By: Anna Cox
If you’ve turned on the news in the past two months, you have probably seen reports on the rising conflict between Russia and Ukraine. I’ve found that many people know that there is tension between the two nations, but they have no clue about the nuanced details of the situation. Here’s the breakdown:
This situation’s context goes all the way back to the Cold War, when Ukraine was a part of the Russian Soviet Union, but were liberated in 1991. Tensions have been present ever since then, but it came to boiling point in February 2014 when Russia attempted to seize Crimea with the intention of gaining control of the land for its ethnic Russians. But, Ukraine ultimately won Crimea back, heightening the tension. Since then, there had been no major threats of war between the countries, but that changed in late 2021.
In December of 2021, Russia sent more than 100,000 troops to the Russian-Ukrainian border where they continue to be placed as of February 2022. The stationing of troops so close to the border of the country that they already have tensions with was not unnoticed by NATO, but not something to worry about. But, in January, Russia sent a cyberattack to Ukrainian government websites, which alarmed NATO enough to suspect a full-on invasion of Ukraine at the hands of Russia. On February 6, Jake Sullivan, the White House security advisor, said that Russia could invade Ukraine “at any moment”.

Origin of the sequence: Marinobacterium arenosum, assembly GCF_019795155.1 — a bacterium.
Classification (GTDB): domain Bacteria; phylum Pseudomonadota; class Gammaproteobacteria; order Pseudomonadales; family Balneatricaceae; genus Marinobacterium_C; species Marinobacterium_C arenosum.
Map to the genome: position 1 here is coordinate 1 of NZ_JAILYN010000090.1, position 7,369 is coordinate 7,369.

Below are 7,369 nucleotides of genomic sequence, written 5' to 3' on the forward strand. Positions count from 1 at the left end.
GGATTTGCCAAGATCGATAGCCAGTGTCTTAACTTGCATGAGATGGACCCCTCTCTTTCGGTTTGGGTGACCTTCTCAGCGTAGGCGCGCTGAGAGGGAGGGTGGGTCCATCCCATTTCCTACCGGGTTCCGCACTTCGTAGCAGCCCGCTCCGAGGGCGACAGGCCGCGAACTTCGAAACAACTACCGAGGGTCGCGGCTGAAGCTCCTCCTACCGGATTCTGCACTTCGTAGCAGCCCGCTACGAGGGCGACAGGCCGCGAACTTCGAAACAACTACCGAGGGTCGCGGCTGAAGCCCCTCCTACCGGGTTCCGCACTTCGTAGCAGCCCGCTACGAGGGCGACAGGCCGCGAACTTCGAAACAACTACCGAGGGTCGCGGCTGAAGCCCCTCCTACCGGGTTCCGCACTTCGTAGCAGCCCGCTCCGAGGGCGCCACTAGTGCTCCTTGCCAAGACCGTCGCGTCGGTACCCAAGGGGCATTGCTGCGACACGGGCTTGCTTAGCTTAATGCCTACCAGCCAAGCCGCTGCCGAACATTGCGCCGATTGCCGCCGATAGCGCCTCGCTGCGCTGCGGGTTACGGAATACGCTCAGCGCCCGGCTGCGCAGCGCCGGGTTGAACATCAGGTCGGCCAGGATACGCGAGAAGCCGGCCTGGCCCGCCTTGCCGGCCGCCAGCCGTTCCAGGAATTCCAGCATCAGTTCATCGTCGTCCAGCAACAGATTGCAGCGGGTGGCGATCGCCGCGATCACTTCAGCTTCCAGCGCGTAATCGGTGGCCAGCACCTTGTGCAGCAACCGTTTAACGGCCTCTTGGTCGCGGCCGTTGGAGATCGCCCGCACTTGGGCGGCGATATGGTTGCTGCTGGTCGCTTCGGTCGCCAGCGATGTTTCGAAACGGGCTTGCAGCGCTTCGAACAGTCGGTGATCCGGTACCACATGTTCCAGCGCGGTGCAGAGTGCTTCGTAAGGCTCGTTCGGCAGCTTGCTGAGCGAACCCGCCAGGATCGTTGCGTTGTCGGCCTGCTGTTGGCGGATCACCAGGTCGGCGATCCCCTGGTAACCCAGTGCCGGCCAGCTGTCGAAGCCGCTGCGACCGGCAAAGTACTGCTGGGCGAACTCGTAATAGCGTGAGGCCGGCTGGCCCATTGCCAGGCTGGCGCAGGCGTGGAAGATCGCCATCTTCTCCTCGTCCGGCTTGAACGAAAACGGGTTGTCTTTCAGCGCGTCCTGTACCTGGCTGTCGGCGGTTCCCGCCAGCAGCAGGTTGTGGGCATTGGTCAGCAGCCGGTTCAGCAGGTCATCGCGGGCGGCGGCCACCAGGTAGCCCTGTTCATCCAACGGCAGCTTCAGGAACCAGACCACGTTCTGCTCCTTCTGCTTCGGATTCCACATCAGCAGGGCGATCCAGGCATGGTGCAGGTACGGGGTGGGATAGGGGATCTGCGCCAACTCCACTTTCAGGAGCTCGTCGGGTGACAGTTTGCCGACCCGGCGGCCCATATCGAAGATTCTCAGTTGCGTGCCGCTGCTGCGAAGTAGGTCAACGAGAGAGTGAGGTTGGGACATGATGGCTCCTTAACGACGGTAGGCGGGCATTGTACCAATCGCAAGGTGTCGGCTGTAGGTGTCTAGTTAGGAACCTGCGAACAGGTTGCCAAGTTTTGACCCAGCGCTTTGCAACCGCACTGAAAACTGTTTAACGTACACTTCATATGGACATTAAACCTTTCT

In response to the intensity put on by Russia, countries have been sending “lethal aid”, or weapons, over to Ukraine. As of January 22, the United States had sent over close to 200,000 pounds of weapons to Ukraine and around 3,000 troops to their NATO allies near Ukraine. The United Kingdom has sent 30 troops and 2,000 anti-tank missile launchers. But, while NATO is trying to aid Ukraine, some countries have made it clear that they will back up Russia if they
choose to invade. These countries include China, Belarus, Armenia, and other Eastern European nations.
Understanding why Russia wants to invade Ukraine is very simple. Russia believes that Ukraine joining NATO, as they have been offered, will be a threat to Russia’s existence. Since the countries are very close, and there is already turmoil, they believe that a more powerful Ukraine–with NATO by its side–will try and attack Russia. Even though Ukraine has made no comments or shown any intention to invade if they join NATO, Russia still views them as a threat.